This article published October 2016. For latest news THIS MONTH'S ISSUE
QuikTrip, the Tulsa, Oklahoma-headquartered convenience and forecourt retailer, which will feature on Insight’s Retail Study Tour, held during the NACS Show in October, has put food on the menu in its new generation stores and is learning how to reap the rewards. Fiona Briggs reports
QuikTrip is in experimental mode. The privately held corporation, which has its headquarters in Tulsa, Oklahoma, has introduced food to its core convenience and fuel product mix and is continuing to refine the offer to meet consumer needs.
Founded in 1958, QuikTrip has grown to a more than $11bn company, operating 700+ stores in 11 states.
The evolution began several years ago when QuikTrip launched its so-called Generation 3 store. It had an expanded footprint: an additional 700sq ft of space compared with existing sites and an exterior that was more akin to a restaurant than a traditional c-store. Crucially, the new space ushered in an in-store kitchen and, with it, a raft of new product categories.
“Over the last few years we have been experimenting with several different categories, we are continuing to evolve,” says Chuck O’Dell, VP sales, QuikTrip.
“It’s been a learning process of trying to run both businesses out of the same building - convenience store products along with fuel and then to bring in a kitchen and do prepared foods, made to order foods and ice cream treats.”
QuikTrip recognised it needed to differentiate both its store look and offer. Its traditional categories - gasoline and tobacco - had been in decline for over a decade.
“We needed to get into a new business to offset the declines in traditional categories,” says O’Dell. “C-stores have always had some kind of snack or treat but they are not first in mind to get a meal, prepared the way you want it.”
QuikTrip has been changing those perceptions for the last four to five years. Today 30% of the company’s stores are Generation 3 format, with a big kitchen. Retro fits and remodeling have also ensured 96% of all stores feature a kitchen, large or small, to provide a consistency of offer - a core QuikTrip strength.
“We’ve always been a proponent of offering what customers want in all of our locations,” says O’Dell. As a result, the Generation 3 stores menu is replicated in the smaller kitchens and, as QuikTrip increases those volumes, it is looking at expanding the smaller kitchens once again, O’Dell adds.
The food offer is a mixture of ‘grab and go’ and ‘made to order’ products but all portable and designed to be consumed-on-the-go.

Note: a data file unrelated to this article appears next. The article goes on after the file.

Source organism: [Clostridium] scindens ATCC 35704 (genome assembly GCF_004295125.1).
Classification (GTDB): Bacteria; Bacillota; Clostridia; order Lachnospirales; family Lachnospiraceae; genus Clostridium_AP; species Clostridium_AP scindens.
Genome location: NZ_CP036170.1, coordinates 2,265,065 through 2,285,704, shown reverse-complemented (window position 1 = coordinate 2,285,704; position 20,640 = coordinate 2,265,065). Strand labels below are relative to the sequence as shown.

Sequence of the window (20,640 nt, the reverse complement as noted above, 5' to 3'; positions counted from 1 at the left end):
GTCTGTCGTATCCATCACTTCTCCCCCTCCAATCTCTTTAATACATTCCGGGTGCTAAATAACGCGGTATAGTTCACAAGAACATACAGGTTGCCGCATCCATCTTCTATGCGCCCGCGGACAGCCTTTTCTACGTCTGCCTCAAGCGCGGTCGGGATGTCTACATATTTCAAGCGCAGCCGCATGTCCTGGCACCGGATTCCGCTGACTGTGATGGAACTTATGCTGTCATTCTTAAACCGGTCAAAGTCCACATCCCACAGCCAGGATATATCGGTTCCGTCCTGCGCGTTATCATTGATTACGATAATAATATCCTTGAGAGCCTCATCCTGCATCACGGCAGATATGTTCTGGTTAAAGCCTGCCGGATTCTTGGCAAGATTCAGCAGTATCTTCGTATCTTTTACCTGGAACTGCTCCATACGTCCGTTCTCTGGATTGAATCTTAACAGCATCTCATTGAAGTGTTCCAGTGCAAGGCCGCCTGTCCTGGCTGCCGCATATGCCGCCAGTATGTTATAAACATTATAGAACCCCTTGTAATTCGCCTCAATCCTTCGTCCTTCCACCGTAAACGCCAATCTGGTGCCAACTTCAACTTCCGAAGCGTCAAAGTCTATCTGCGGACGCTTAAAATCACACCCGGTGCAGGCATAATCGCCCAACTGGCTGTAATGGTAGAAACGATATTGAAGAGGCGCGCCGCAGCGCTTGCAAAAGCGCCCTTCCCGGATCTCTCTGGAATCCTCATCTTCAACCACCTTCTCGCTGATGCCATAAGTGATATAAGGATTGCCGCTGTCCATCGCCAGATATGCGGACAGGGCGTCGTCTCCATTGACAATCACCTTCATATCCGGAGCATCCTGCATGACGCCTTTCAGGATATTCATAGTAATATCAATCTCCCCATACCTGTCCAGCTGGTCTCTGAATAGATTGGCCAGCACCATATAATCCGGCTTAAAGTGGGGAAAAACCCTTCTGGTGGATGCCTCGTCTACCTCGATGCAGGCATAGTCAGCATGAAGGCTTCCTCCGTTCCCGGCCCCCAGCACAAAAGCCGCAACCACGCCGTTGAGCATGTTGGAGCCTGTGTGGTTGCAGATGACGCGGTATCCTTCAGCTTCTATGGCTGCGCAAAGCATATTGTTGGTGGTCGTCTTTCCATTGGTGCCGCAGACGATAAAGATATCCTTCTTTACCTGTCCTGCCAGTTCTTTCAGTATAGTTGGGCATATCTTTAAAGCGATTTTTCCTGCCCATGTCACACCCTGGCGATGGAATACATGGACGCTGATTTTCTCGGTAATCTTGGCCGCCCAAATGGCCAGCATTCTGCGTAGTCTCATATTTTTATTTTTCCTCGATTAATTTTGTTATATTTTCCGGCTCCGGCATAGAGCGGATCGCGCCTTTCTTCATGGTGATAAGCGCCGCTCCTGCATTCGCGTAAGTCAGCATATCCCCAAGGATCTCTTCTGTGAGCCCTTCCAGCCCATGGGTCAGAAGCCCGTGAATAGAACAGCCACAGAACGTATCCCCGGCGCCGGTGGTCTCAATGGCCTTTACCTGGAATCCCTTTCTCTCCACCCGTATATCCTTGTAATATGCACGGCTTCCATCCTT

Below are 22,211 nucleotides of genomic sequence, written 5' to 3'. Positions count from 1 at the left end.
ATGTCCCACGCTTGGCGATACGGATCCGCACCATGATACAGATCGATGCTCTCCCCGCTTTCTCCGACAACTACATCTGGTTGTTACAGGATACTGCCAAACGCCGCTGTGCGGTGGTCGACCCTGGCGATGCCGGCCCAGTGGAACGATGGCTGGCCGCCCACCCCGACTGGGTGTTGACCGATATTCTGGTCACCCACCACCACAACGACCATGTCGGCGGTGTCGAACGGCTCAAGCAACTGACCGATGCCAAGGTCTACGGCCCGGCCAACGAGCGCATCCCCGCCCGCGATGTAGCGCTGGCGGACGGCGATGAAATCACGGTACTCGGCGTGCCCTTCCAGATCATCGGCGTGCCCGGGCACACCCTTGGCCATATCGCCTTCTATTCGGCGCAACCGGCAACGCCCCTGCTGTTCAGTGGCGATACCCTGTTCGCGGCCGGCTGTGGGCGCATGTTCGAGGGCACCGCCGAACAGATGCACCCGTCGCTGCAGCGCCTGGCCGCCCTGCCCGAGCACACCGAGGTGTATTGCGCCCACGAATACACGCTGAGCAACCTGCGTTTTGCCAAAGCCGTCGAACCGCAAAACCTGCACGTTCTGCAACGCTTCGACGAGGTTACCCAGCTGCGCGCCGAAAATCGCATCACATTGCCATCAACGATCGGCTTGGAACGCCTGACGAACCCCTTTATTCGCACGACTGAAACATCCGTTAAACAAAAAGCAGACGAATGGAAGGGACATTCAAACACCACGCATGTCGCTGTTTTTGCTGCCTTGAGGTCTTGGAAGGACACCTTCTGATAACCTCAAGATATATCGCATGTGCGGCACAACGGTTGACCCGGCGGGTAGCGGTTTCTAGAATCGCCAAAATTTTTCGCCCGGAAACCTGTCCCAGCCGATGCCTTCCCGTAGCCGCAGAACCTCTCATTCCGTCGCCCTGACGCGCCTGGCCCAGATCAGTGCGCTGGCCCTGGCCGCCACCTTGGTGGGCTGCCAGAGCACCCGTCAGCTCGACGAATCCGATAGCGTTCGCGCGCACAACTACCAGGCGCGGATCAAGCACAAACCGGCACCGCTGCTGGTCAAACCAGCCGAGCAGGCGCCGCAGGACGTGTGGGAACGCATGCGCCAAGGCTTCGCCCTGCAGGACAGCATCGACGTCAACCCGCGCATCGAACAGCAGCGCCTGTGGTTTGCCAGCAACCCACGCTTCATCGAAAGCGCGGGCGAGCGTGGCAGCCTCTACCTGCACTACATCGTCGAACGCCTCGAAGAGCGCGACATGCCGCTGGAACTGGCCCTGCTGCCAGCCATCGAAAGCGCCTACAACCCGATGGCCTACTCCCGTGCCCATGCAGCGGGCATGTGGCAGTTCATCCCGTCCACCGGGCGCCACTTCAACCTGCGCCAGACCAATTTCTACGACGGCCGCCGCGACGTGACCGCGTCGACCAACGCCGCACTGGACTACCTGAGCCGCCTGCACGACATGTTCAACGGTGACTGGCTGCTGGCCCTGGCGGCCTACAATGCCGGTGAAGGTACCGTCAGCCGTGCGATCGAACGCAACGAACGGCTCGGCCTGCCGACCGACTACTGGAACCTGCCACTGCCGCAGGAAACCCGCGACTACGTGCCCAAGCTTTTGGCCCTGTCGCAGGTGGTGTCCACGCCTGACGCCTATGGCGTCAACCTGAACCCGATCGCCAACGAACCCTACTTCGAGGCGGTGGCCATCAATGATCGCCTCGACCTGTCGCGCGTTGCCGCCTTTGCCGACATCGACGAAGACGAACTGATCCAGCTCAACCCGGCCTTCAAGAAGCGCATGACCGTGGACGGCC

QuikTrip doesn’t offer interior seating in any of its stores, although select outlets feature outside seating with picnic tables and umbrellas.
The offer includes coffee, shakes, ice cream with candy toppings, grill and flatbread sandwiches plus pizza, a recent addition.
“It’s a really good item for us and we sell it by the slice from a grab and go counter or it can be ordered the way you want it,” says O’Dell. Touch screen menus enable shoppers to customise pizzas and sandwiches, according to their individual preferences.
Take out pizzas are another innovation. They are currently available to order in store but QuikTrip is planning to release a mobile app, which will enable customers to pre-order and select the time they would like to pick the order up.
The concept is currently being data tested with a view to roll out in the next few months, O’Dell reveals.
QuikTrip’s confidence in the food offer is evidenced by the fact it has leveraged its own brand across the range, the kitchens, on Point-of-Sale and packaging.
Similarly, the kitchens are located in the centre of the store and are wide open and on view.
“We like the folks that work in the kitchen to interact with the customer - everything that we do is visible to the customer,” O’Dell states.
The new offer has demanded a fresh mindset, not least in terms of training. O’Dell reports QuikTrip has launched an extensive training and audit strategy, which includes a dedicated foodservice mystery shopper programme to ensure the food offer is measured to the same exacting standards as customer service.
“It’s to make sure that we do what we say we are going to do,” says O’Dell, who claims QuikTrip’s training and execution is best in class.
“It’s a big transition from selling cases of pop and cartons of cigarettes to selling freshly made food but they’ve done a great job,” he says.
It’s winning traction with the QuikTrip customer base at least.
“It’s gotten busier. We are showing strong trends in food and continue to add to the menu. But we are taking it slow. There’s a lot of testing and research to really go to market with the best possible product and training,” O’Dell says.